kevinhsiehNetwork Engineer

Commented:
I have Windows 2008 R2 DCs in the same domain as 2012, 2012 R2, 2016, and 2019 DCs. They all are playing together very nicely.
cmp119IT Manager

Author

Commented:
I presume you had to update your replication topology to DFSR as FRS then.  I am currently reviewing Philip Elder's link on this topic.  I have never done this before and do not want to screw AD either, so I reviewing before doing anything.
Philip ElderTechnical Architect - HA/Compute/Storage

Commented:
System State backup of the PDCe/FSMO Role holders is mandatory.

If cautious, take it one step at a time.

We've done a lot of the FRS to DFSR migrations for AD replication here and nary an issue to date.
cmp119IT Manager

Author

Commented:
Okay I just finished migrating the replication topology to DFRS from FRS.  I used the article link that Philip Elder provided above.  I carefully followed each step as dictated within the article.  I followed the Quick Migration steps accordingly.  Each step completed without error.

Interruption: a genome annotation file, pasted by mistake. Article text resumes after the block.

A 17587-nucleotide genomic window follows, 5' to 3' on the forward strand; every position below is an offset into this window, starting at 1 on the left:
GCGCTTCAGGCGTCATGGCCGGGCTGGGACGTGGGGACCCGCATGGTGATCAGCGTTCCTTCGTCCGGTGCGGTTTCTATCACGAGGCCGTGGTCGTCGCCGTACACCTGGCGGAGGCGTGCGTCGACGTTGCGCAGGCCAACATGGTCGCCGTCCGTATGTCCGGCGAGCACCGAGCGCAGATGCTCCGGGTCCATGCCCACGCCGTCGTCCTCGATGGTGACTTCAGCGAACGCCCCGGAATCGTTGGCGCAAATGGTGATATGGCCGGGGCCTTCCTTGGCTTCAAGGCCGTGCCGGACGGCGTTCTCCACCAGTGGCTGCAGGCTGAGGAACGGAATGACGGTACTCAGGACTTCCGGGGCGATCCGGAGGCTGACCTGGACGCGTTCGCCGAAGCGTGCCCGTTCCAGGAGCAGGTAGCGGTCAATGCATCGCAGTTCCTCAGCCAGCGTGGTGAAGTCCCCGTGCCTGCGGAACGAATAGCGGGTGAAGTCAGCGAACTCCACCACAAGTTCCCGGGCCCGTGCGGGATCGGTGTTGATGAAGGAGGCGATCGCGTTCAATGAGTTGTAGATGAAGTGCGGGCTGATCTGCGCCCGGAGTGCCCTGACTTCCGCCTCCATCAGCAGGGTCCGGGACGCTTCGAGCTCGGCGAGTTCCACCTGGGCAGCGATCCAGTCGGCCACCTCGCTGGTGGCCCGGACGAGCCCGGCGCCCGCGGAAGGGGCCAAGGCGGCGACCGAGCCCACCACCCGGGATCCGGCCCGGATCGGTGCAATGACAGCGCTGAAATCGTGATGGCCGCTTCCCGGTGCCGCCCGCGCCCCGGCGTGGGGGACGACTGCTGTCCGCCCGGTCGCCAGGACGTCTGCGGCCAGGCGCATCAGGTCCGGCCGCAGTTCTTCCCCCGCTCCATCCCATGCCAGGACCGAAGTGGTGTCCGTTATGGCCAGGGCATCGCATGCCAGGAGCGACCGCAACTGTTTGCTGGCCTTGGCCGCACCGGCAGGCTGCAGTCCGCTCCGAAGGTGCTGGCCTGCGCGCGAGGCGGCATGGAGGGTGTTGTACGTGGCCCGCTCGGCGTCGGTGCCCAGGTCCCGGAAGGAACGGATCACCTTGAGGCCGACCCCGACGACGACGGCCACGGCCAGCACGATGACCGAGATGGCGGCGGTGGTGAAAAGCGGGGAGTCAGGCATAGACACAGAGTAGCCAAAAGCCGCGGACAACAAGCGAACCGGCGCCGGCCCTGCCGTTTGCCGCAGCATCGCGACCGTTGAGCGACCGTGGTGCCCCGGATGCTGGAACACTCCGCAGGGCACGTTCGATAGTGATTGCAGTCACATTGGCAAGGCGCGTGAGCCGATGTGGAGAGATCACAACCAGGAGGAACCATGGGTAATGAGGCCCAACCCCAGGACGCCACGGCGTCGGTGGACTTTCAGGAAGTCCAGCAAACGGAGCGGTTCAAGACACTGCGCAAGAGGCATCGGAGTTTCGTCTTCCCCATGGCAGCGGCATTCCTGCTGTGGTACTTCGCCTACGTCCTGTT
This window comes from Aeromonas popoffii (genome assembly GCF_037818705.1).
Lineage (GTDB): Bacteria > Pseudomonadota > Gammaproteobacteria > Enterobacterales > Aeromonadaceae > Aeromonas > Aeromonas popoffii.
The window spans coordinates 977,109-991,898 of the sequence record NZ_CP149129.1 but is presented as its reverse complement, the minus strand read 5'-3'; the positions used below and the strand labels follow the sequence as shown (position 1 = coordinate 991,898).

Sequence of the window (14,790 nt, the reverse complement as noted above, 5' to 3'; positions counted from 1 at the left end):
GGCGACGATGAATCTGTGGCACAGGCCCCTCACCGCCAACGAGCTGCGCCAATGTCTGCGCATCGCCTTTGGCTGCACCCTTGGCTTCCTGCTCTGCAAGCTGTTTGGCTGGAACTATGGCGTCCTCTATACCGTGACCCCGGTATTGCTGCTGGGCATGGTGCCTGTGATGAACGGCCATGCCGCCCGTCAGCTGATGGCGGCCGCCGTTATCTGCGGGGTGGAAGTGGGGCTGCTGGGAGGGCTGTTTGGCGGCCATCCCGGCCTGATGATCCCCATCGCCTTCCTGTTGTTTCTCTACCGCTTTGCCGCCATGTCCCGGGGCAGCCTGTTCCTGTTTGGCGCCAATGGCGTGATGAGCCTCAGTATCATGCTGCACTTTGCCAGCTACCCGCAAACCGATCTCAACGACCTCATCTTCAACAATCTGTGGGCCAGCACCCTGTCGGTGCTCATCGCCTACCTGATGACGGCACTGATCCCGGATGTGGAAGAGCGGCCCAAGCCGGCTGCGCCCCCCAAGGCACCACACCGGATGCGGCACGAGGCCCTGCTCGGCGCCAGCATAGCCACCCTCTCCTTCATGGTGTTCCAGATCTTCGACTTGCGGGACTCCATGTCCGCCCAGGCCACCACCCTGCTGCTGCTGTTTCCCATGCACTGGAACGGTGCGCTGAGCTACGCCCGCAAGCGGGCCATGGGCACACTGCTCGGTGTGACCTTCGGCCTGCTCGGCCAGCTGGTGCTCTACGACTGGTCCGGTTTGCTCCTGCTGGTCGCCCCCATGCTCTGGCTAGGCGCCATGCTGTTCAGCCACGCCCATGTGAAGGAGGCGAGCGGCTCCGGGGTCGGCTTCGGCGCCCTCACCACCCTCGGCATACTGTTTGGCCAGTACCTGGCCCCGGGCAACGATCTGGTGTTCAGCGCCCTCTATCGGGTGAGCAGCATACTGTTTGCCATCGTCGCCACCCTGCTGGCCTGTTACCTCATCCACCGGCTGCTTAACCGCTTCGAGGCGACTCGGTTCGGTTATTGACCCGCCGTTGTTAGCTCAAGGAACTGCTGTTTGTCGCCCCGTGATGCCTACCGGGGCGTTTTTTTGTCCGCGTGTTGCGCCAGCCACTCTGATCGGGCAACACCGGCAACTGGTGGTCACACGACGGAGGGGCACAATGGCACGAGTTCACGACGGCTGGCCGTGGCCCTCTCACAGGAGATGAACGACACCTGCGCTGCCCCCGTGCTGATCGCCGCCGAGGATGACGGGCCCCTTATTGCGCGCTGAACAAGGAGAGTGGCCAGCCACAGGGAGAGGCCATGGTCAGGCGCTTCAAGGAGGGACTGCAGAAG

As you can see below, it shows Redirected and Elimination states completing fine.  The Prepared state completed fine, its just not list within the screenshot.

Dsfs Migration Results
Afterwards I rebooted both DCs to ensure there were no boot errors to contend with.  They booted fine.  Afterwards, I installed (2) Windows Security Updates that just came out, and rebooted both DCs once again.

However, after checking the event viewer logs on both DCs I am now seeing Event ID:  5014 (DFSR) & 5008 (DFSR) errors as displayed within the below screenshots.

Event log of primary DC with all FSMO Roles.

DC With all FSMO Roles Event Log
Event log of replicating DC.

Replication DC Event Log.
I will continue monitoring the event logs to see if these errors persist.  I also ran the AD Replication Status Tool, and it all checks out in that no replication failures are noted.